In an era when conversations around mental health and emotional abuse are more commonplace, the term “gaslighting” has become an increasingly prevalent part of divorce proceedings. While gaslighting can occur in many different kinds of situations – including in medical settings, at work, and in many different kinds of family relationships, gaslighting is perhaps most well-known for occurring in intimate partnerships like marriage.
The increasing awareness of gaslighting as a problem in intimate relationships can help individuals recognize when and how they are being emotionally abused, but it has also led to some confusion. If you are concerned that you are being gaslit by your spouse or if you have been accused of gaslighting your spouse, it is important that you understand what the term means and how gaslighting can impact your divorce.
A Brief History of “Gaslighting”
This past year, Merriam-Webster named “gaslighting” its Word of the Year, noting that the term saw a 1740% increase in searches on Merriam-Webster’s dictionary website in 2022. The term originates, however, in a 1938 British play called Gas Light by Patrick Hamilton about a husband who attempts to drive his wife insane. He does so, in part, by dimming the gas lights in their home, while at the same time convincing her that she is imagining the changes she perceives. Despite this early origin, the term “gaslighting” did not come into wide use until the 2010s.
Gaslighting: What It Means and How to Recognize It
Merriam-Webster defines gaslighting as “a psychological manipulation of a person usually over an extended period of time that causes the victim to question the validity of their own thoughts, perception of reality, or memories and typically leads to confusion, loss of confidence and self-esteem, uncertainty of one’s emotional or mental stability, and a dependency on the perpetrator.”
Gaslighting is considered a kind of emotional and psychological abuse. A person who engages in gaslighting is often seeking to gain or maintain control or power over their victim. By manipulating their victim’s sense of reality, the gaslighter can gradually and often systematically cause the victim to doubt their own memories, their own thoughts, even their own sanity. Eventually, it is possible that the victim becomes so unsure of themselves that they become dependent on the gaslighter’s perception of reality in place of their own.
Clearly, this kind of psychological manipulation can take a serious toll. In some cases, people who are subject to gaslighting may, in fact, struggle to even realize they are being manipulated because they have come to so deeply mistrust their own judgement. People whose marriages are unraveling can be particularly vulnerable to gaslighting because these behaviors can manifest when a person feels they are losing control over a romantic partner.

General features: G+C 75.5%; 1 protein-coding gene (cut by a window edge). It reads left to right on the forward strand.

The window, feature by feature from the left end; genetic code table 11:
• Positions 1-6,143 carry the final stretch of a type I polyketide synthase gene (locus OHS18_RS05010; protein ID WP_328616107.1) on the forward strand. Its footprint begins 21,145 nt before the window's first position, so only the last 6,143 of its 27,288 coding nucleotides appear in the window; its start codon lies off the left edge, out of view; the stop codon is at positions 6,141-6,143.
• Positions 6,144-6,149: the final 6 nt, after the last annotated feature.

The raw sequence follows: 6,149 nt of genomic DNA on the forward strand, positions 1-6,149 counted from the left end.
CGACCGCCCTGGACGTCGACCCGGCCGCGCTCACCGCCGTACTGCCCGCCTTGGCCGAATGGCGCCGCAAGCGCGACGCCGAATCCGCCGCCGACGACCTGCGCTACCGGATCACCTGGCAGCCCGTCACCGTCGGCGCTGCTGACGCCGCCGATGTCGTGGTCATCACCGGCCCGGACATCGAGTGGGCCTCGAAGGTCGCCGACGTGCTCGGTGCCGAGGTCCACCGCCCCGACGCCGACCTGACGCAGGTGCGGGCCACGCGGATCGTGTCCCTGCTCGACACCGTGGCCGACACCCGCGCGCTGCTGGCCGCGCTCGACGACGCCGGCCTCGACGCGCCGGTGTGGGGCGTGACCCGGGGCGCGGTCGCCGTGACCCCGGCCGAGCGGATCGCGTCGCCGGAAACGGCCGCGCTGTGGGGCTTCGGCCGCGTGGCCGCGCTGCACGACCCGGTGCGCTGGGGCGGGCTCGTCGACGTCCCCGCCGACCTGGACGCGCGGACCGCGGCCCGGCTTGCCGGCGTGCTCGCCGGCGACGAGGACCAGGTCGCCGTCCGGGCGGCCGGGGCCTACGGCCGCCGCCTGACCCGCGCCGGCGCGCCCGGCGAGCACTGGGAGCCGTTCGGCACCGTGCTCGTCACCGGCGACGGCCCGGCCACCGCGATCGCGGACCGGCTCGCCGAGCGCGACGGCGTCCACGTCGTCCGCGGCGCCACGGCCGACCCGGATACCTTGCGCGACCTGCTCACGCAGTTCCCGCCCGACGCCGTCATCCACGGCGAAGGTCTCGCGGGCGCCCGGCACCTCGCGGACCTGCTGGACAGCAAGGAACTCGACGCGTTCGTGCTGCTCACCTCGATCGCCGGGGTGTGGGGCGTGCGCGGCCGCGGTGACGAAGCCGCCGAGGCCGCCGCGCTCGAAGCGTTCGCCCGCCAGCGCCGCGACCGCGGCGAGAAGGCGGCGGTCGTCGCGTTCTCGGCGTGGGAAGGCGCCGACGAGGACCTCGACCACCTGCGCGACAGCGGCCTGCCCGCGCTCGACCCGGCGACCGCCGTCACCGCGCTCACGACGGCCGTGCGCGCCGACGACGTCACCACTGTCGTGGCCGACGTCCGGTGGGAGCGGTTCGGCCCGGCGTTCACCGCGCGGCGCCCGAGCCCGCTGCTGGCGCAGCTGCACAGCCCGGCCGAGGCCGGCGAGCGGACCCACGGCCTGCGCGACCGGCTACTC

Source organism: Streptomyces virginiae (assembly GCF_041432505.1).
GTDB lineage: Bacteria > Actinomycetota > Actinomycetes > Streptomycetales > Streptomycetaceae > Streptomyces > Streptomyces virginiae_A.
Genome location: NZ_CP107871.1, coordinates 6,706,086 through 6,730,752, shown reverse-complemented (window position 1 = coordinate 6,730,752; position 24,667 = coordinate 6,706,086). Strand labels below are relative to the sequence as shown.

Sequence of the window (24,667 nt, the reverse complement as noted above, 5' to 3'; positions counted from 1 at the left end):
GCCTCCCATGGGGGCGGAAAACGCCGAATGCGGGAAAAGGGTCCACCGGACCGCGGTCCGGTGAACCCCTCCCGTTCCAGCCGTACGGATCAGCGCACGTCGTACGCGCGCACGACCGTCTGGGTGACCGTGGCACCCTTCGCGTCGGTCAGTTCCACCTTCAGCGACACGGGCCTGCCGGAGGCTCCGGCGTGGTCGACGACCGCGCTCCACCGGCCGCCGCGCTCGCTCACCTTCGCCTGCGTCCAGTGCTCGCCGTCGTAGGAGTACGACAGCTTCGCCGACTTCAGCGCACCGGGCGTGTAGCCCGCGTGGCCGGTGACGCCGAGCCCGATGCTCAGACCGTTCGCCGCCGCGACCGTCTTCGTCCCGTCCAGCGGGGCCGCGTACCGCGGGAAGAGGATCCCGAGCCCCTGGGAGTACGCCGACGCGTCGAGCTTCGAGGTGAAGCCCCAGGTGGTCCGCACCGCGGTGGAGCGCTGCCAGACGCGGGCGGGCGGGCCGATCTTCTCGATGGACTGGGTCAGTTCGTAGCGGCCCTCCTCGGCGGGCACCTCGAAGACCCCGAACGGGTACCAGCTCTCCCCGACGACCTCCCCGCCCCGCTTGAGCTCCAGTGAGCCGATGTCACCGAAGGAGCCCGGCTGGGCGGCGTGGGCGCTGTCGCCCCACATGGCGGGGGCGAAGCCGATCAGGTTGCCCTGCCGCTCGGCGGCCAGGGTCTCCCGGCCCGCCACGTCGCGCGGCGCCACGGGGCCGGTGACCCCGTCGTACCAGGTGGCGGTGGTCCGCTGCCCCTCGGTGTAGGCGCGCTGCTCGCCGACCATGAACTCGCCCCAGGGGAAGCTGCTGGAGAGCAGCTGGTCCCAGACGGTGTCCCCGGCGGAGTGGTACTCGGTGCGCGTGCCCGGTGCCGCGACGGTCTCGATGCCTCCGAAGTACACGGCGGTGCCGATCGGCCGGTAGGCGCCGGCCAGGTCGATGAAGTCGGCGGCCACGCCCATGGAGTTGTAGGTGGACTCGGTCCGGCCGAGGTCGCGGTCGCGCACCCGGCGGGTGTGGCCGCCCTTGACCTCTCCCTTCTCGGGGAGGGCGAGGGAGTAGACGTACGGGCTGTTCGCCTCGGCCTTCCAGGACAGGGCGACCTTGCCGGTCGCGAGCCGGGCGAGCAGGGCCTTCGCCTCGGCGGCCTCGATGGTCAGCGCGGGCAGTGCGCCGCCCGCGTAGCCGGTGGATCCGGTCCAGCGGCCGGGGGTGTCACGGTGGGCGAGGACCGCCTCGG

At the same time, some people who engage in gaslighting may fail to recognize their own pattern of destructive behavior. While some people can and do engage in a conscious and intentional plan of manipulation in order to exercise control over their partner, other people may do so without realizing it. According to Britannica, gaslighting can also be a feature of narcissistic personality disorder, in which an extreme narcissist may engage in gaslighting but is “often not fully aware of what [they are] doing or why [they are] doing it.”
Signs of Gaslighting
It is therefore critical that people come to understand gaslighting and recognize the behaviors that characterize it. Examples of gaslighting behavior can include repeatedly or regularly doing the following:
- Trivializing a person’s feelings
- Insisting that a person’s memory of events is wrong
- Calling a person “crazy” or telling a person they are overreacting, exaggerating, or are being irrational, especially when challenged or called out
- Shifting the blame for a situation or argument to the other person
- Pretending to forget or denying things that were said or occurred
- Telling a person that other people are gossiping about them or think they’re crazy or irrational
- Separating a person from their friends and family
It’s important to keep in mind that gaslighting is not a one-time event, but a pattern of behavior that occurs regularly or repeatedly over an extended period of time. According to the National Domestic Violence Hotline, gaslighting often begins gradually and may often seem harmless before escalating over time.
If you think you may be a victim of gaslighting, here are some signs in yourself to look out for:
- You frequently second-guess yourself – your memories, your judgement, your thoughts
- You regularly worry you are being too sensitive
- You feel confused or out of touch reality
- You are constantly apologizing to your partner
- You make excuses for your partner’s behavior or find yourself withholding information from family and friends
- You feel like you are walking on eggshells around your partner
- You frequently have difficulty making even simple decisions
How Hedman Family Law, L.L.C. Can Help
If you are seeking a divorce and are concerned about a pattern of gaslighting behavior, it is important that you have a compassionate and experienced divorce attorney to support you. It is not uncommon for people going through a divorce to see gaslighting behaviors escalate as one spouse attempts to regain control over their partner.
At Hedman Family Law, L.L.C., we are committed to helping our clients navigate the difficult period of divorce and move forward with their lives in a positive way. If you are considering divorcing your spouse and would like to work with an experienced family law attorney who understands the emotional toll of gaslighting and other forms of domestic abuse, contact us online or call us at (503) 506-7887 to schedule a consultation.